Wade makes a body fake for the baseline, freezing Bryant for an instant, then drives hard for the middle, where Bryant guides Wade into a helping teammate.
One of the NBA's great genies, it appears, has been bottled.
Still moving at warp speed, Wade picks up his dribble while spinning hard on his right leg. The move neatly tucks Bryant away from the play, while opening Wade a seam to the hoop. Ball in hand, he storms the opening with first one big step, onto his left foot, and another, onto his right. Then, while a foul is called, he finally elevates and shoots.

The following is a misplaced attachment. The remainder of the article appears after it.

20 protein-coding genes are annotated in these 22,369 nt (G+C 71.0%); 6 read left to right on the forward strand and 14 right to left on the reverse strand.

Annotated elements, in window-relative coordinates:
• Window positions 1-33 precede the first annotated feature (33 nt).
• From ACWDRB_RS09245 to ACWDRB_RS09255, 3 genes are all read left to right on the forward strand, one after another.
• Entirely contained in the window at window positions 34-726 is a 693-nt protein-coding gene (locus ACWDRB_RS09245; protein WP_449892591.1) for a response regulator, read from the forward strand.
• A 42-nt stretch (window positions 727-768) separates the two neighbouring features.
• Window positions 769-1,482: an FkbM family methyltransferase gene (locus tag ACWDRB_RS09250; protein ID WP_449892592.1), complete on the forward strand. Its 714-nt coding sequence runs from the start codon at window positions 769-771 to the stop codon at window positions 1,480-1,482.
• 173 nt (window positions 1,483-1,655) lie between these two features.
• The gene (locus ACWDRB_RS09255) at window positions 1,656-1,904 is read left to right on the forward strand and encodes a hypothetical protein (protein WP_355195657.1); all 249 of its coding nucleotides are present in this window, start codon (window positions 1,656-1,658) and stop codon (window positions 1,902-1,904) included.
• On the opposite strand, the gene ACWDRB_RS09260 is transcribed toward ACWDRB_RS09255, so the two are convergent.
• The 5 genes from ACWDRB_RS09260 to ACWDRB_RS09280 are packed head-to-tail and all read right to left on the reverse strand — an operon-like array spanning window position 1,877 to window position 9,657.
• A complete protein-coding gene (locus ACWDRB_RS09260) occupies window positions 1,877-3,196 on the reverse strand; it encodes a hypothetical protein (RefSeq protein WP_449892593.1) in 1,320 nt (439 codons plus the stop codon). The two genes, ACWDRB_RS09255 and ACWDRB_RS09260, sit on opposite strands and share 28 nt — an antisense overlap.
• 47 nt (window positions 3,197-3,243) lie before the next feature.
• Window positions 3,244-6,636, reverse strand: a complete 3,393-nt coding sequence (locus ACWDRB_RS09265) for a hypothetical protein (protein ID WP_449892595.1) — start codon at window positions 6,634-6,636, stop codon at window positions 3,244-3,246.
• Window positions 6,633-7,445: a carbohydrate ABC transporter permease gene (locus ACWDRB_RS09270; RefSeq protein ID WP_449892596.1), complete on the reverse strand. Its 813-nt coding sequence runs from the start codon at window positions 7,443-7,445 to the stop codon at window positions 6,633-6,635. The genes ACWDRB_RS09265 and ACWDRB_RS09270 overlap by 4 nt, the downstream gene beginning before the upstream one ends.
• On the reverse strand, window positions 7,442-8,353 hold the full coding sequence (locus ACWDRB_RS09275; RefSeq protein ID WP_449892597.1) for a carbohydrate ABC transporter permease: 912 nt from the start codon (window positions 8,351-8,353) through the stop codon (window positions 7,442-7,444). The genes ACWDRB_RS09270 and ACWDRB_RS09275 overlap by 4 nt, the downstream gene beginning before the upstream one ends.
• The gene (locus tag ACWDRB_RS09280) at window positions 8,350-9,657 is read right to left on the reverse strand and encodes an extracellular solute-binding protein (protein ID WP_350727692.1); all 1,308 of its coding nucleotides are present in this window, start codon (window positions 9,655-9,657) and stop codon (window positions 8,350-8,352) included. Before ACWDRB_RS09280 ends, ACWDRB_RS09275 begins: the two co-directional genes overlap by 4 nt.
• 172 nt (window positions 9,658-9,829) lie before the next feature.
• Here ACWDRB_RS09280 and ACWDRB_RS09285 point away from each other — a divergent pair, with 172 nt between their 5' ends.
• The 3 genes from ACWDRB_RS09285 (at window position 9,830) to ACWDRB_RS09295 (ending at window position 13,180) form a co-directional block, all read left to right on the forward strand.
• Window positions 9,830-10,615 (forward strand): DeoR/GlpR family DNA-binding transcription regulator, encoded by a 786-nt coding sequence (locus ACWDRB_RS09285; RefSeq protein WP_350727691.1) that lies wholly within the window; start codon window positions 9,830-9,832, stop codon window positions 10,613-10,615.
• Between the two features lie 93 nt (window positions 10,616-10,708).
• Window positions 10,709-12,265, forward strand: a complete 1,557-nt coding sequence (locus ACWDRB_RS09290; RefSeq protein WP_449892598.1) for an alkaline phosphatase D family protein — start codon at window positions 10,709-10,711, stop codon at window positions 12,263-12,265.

In real time, the whole thing takes less than a second, and it's hard to tell what happens. But Borgia has referee eyes, and sees after one quick viewing that this is a case of a player gathering the ball and then taking two steps and shooting.
"I don't see a travel," says Borgia. "He gathers the ball, and then he gets a one-two."
The same play appears in slow motion. At this speed, however, it's clear Wade's spin included a simultaneous hop. That's a moving pivot foot -- which should be called a travel every time.
Seeing that, Borgia allows, this is certainly one of many travel calls that are missed in any NBA season, but this isn't one that he'll lose sleep over. "If you can see that in real time," he says, "God bless you."